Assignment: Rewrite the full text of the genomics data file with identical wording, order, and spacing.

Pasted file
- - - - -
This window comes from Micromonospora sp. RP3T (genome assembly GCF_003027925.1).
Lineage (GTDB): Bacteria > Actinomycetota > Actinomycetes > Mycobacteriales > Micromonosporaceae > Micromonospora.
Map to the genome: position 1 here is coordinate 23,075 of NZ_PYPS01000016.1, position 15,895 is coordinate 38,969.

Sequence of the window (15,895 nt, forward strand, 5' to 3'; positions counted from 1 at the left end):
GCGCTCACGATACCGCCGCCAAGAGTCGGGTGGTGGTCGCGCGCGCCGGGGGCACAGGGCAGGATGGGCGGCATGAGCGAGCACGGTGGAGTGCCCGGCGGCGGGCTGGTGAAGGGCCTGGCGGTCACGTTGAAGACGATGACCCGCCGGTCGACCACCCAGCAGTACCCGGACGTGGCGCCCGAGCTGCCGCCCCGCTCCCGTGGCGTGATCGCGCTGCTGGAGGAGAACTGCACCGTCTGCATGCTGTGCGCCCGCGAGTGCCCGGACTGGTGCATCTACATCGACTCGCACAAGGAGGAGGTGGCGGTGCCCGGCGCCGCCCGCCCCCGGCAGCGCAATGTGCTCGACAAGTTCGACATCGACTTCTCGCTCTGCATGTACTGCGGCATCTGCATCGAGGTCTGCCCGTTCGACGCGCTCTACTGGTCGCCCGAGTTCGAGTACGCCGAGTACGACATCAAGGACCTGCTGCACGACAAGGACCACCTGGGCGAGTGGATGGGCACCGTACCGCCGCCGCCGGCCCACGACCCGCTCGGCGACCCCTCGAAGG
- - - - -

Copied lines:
This window comes from Micromonospora sp. RP3T (genome assembly GCF_003027925.1).
Lineage (GTDB): Bacteria > Actinomycetota > Actinomycetes > Mycobacteriales > Micromonosporaceae > Micromonospora.
Map to the genome: position 1 here is coordinate 23,075 of NZ_PYPS01000016.1, position 15,895 is coordinate 38,969.

Sequence of the window (15,895 nt, forward strand, 5' to 3'; positions counted from 1 at the left end):
GCGCTCACGATACCGCCGCCAAGAGTCGGGTGGTGGTCGCGCGCGCCGGGGGCACAGGGCAGGATGGGCGGCATGAGCGAGCACGGTGGAGTGCCCGGCGGCGGGCTGGTGAAGGGCCTGGCGGTCACGTTGAAGACGATGACCCGCCGGTCGACCACCCAGCAGTACCCGGACGTGGCGCCCGAGCTGCCGCCCCGCTCCCGTGGCGTGATCGCGCTGCTGGAGGAGAACTGCACCGTCTGCATGCTGTGCGCCCGCGAGTGCCCGGACTGGTGCATCTACATCGACTCGCACAAGGAGGAGGTGGCGGTGCCCGGCGCCGCCCGCCCCCGGCAGCGCAATGTGCTCGACAAGTTCGACATCGACTTCTCGCTCTGCATGTACTGCGGCATCTGCATCGAGGTCTGCCCGTTCGACGCGCTCTACTGGTCGCCCGAGTTCGAGTACGCCGAGTACGACATCAAGGACCTGCTGCACGACAAGGACCACCTGGGCGAGTGGATGGGCACCGTACCGCCGCCGCCGGCCCACGACCCGCTCGGCGACCCCTCGAAGG